M1 Mac users report alarming hard drive health readings

Macbook Air M1
Macbook Air M1 (Image credit: Daniel Bader / iMore)

What you need to know

  • M1 Mac users are reporting extremely troublesome health readings from their SSDs.
  • The TBW (total bytes written) figures show the life spans of these hard drive scould be in real danger.
  • There is hope however that a software bug is behind the issue.

There are numerous reports from M1 Mac users that macOS is giving out worrying hard drive health reports which could indicate severe life span problems.

From the LTT forums:

Some more professional users of the new M1 Macbooks are experiencing extremely high drive writes over relatively short time.The most severe cases have "consumed" about 10-13% of the maximum warrantable TBW value of the SSDs (given their capacity & using values for equivalent market-available NVMe drives).

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The issue of 'TBW', or total bytes written, refers to the lifespan of an SSD. As explained by PC Gamer:

Core to what's going on is the way in which SSDs work, specifically the number of writes they can reliably support. The flash memory on the drives can only be written to a certain number of times before becoming unstable. There are plenty of systems in place to spread the load across all the memory cells, but essentially there's a point where the drive has been written to so many times that it can no longer reliably hold the information.This is all summed up by the Total Bytes Written figure, measured in terabytes (which is why it's also referred to as Terabytes Written). This needs to be considered in the context of the length of the warranty, which is generally five years.

If the readings being given out from these machines is correct, developer Hector Martin says it could indicate that some machines "aren't going to last half a year":

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Martin does however state this is "definitely" a bug, however its unclear if that relates to the readings being given, or macOS behavior which is causing the readings to be abnormally high (but accurate). As PC Gamer notes in its report, smart monitoring tools "are notorious for misreporting" and this could be an M1 teething problem.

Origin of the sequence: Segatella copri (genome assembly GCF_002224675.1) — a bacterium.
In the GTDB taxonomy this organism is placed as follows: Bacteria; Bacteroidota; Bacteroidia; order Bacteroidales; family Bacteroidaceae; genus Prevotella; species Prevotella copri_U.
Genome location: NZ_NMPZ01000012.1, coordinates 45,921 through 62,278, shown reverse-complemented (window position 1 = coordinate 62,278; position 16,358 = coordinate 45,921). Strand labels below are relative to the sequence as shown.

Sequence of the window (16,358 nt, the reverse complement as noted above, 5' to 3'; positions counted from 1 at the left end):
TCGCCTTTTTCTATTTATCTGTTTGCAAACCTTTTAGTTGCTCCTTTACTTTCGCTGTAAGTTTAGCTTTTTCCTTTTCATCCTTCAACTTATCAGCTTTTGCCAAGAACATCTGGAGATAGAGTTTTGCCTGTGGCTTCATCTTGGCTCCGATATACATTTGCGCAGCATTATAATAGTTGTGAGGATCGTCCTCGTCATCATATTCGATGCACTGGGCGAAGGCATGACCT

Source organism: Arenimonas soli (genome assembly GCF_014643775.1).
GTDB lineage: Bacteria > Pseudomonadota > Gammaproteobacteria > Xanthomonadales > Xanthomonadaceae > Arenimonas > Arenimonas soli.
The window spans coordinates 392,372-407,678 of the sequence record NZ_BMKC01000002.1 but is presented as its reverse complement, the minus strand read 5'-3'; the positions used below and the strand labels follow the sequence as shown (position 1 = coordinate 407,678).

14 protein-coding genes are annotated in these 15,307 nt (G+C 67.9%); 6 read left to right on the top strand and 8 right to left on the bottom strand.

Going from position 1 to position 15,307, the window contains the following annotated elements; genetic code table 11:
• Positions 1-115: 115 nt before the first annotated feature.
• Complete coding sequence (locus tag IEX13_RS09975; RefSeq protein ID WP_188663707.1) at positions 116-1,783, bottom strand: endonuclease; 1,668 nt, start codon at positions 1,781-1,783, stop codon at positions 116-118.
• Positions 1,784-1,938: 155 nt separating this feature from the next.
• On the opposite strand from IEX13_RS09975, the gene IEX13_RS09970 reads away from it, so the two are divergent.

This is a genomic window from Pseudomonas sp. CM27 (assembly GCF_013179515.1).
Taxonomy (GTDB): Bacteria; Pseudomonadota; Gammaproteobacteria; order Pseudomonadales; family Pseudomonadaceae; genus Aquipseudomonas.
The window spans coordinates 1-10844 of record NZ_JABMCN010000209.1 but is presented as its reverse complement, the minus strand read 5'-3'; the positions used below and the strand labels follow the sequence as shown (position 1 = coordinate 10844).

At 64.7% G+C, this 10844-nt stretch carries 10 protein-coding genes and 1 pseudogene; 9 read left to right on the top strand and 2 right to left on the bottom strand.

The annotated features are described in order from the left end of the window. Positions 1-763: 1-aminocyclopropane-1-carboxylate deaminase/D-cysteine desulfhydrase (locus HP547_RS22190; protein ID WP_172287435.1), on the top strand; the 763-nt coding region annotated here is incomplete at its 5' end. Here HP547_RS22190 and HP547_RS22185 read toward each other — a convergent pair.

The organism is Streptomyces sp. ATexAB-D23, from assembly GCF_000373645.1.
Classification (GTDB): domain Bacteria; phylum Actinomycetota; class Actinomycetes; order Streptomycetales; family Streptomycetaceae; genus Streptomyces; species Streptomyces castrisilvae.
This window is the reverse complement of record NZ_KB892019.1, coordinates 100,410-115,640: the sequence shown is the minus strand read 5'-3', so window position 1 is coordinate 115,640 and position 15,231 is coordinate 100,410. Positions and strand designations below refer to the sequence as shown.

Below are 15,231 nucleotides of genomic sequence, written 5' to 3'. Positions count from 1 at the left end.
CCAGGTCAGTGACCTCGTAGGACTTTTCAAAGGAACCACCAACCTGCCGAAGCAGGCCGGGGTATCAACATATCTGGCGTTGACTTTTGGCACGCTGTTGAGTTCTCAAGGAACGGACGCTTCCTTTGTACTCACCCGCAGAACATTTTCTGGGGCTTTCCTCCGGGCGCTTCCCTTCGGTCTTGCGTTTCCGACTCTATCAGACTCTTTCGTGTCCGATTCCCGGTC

An update from Hector last week noted M1 SSD isn't proportional to driver size, so the "less than one-year" scenario is very unlikely:

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Martin described this as "still way too fast, but not as bad as we previously thought". Martin further notes that the problem isn't exclusive to the M1 Mac, and that some Intel users have also been seeing strange readings. Most recently, Dan Seifert on Twitter:


Seifer noted the issue was "all swap" caused by a 'Hand Mirror' app, and that closing it meant he could watch his SSD "reclaim free space in real time".

SSDs can continue to operate once the TBW limit is reached, however, there is no guarantee as to how long it can last. As such, Apple will no doubt be working on a fix for this in macOS, either to fix faulty readings or to rectify the behavior behind them.

Stephen Warwick
News Editor

Stephen Warwick has written about Apple for five years at iMore and previously elsewhere. He covers all of iMore's latest breaking news regarding all of Apple's products and services, both hardware and software. Stephen has interviewed industry experts in a range of fields including finance, litigation, security, and more. He also specializes in curating and reviewing audio hardware and has experience beyond journalism in sound engineering, production, and design.

Before becoming a writer Stephen studied Ancient History at University and also worked at Apple for more than two years. Stephen is also a host on the iMore show, a weekly podcast recorded live that discusses the latest in breaking Apple news, as well as featuring fun trivia about all things Apple. Follow him on Twitter @stephenwarwick9